A review of the Constitutional Convention proceedings suggests that the questioned language was to be an intermediate type of limitation. Thus, rather than give full control of the field to local governments or pre-empt the entire field for itself, the legislature could partially restrict home-rule powers by setting certain standards and limitations, beyond which the local units could not go. See particularly the comments of Chairman Parkhurst (4 Proceedings 3110-12; Local Government Committee Report, 7 Proceedings 1643-44).
• 8 We note that the primary provision involved here in section 12 of article VI of "An Act relating to alcoholic liquors," as amended by P.A. 78-26 (Ill. Rev. Stat. 1973, ch. 43, par. 131), establishes the basic rule that "no person * * * shall sell, give or deliver such alcoholic liquor to another person under the age of 21 years * * *." Then in section 12(b), there is excluded from that prohibition the transfer of beer or wine to persons at least 19 years of age. Thus, the statute prohibits the sale and consumption of hard liquor to persons under 21 and of beer and wine to persons under 19. It says nothing about an absolute right of persons older than 19 to purchase or otherwise receive alcoholic beverages. A general rule which may have some applicability to the issue before us is found at 56 Am.Jur.2d Municipal Corporations § 374, at pages 408-409 (1971), where it is said:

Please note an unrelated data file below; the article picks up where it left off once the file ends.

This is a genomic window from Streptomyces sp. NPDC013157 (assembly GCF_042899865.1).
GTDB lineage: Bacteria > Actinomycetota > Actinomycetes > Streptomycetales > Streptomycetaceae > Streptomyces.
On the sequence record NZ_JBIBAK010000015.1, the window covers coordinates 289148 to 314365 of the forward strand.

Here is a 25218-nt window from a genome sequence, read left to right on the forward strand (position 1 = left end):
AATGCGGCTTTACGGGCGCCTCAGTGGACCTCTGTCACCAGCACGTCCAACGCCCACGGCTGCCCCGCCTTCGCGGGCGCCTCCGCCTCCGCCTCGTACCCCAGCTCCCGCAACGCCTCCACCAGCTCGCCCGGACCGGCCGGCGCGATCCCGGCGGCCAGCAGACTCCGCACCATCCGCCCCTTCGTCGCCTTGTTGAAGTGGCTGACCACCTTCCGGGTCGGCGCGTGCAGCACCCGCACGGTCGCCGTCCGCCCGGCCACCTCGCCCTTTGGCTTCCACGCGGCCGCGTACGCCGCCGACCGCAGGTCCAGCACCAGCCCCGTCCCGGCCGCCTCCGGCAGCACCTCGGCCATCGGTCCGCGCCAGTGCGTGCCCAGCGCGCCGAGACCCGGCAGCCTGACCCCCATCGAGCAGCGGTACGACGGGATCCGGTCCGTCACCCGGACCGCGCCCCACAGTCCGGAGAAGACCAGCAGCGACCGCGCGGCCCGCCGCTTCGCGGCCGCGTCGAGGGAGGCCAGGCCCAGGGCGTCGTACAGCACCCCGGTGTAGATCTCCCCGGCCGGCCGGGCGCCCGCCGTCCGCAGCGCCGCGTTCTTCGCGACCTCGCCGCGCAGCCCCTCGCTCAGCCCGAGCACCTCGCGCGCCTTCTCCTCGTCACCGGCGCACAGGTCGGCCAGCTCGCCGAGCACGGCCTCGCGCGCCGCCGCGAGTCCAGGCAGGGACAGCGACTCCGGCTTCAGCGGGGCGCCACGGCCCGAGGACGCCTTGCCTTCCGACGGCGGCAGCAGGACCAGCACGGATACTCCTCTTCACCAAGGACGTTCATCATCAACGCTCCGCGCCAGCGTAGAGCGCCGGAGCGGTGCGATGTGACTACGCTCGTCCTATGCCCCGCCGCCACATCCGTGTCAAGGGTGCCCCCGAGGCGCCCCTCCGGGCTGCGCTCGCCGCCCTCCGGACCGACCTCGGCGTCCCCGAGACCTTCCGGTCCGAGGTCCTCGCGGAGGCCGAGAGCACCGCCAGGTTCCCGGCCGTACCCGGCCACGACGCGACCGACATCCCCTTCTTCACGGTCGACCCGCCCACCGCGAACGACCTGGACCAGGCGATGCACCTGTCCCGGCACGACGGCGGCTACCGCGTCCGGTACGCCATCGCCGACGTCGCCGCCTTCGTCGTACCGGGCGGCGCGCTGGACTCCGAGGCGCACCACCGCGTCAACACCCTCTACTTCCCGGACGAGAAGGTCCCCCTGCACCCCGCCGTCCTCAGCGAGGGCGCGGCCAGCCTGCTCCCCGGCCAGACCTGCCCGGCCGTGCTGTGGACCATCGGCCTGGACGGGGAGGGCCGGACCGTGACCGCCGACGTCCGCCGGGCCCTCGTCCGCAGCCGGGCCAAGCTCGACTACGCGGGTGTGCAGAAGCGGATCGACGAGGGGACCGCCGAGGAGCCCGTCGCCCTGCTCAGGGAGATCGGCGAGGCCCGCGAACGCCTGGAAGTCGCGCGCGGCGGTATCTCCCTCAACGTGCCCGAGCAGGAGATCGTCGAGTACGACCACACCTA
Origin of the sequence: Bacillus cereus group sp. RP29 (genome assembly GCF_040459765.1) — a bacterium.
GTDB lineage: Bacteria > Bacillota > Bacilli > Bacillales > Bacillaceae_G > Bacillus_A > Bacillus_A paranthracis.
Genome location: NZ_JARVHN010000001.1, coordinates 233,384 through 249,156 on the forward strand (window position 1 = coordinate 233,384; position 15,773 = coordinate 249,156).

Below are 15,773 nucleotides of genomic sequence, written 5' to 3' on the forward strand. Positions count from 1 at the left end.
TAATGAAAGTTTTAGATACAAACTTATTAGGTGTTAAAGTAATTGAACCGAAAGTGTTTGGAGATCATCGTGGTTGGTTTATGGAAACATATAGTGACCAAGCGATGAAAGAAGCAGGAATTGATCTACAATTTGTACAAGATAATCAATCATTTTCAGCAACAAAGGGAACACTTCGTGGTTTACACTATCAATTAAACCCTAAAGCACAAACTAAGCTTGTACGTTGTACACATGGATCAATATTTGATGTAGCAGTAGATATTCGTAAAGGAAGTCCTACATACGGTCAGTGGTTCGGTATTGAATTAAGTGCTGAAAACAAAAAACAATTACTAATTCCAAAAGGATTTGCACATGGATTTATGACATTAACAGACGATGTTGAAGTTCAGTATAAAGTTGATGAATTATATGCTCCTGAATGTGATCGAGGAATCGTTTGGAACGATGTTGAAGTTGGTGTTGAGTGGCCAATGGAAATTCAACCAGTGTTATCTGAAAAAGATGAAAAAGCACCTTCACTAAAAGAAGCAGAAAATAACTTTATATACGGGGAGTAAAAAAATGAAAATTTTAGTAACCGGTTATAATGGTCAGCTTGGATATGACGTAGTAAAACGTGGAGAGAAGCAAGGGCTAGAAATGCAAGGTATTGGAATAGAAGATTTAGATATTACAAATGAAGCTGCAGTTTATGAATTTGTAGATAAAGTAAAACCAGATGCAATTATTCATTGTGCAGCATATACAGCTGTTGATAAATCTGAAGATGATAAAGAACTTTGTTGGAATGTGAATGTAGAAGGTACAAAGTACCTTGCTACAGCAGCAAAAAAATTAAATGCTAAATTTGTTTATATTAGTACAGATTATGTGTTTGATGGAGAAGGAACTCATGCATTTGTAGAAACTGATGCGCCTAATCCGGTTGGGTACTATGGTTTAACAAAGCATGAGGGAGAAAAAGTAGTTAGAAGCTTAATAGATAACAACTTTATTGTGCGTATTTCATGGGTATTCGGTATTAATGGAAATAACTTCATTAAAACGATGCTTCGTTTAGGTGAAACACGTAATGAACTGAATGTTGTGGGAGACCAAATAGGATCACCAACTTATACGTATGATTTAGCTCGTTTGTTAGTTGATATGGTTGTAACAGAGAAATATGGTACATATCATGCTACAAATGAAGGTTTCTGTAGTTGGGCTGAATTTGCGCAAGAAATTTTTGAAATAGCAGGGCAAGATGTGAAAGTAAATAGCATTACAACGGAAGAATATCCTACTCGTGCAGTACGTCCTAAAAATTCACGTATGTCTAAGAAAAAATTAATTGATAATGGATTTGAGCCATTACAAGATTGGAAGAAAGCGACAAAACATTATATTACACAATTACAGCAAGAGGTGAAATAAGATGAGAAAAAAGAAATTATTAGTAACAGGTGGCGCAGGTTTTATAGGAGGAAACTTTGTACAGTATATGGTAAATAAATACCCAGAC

"The mere fact that the state, in the exercise of the police power, has made certain regulations does not prohibit a municipality from exacting additional requirements. So long as there is no conflict between the two, and the requirements of the municipal ordinance are not in themselves pernicious, as being unreasonable or discriminatory, both will stand. The fact that an ordinance enlarges upon the provisions of a statute by requiring more than the statute requires creates no conflict therewith unless the statute limits the requirement for all cases to its own prescription. Thus, where both an ordinance and a statute are prohibitory, and the only difference between them is that the ordinance goes further in its prohibition but not counter to the prohibition under the statute, and the municipality does not attempt to authorize by the ordinance what the legislature has forbidden or forbid what the legislature has expressly licensed, authorized, or required, there is nothing contradictory between the provisions of the statute and the ordinance because of which they cannot co-exist and be effective."
As we have noted, section 12, as amended by P.A. 78-26, is essentially a prohibitory statute. The ordinance in question does not attempt to authorize anything that the statute prohibits nor does it prohibit anything which the legislature has expressly authorized. There is language in section 13a that "a person at least 19 years of age may consume beer and wine" which might be construed as an express license or authorization, but it is stated in the context of an exception to the general prohibition, and the word "may" is not the type of express authorization we believe necessary to indicate legislative intent to completely preclude home-rule units from legislating in the field.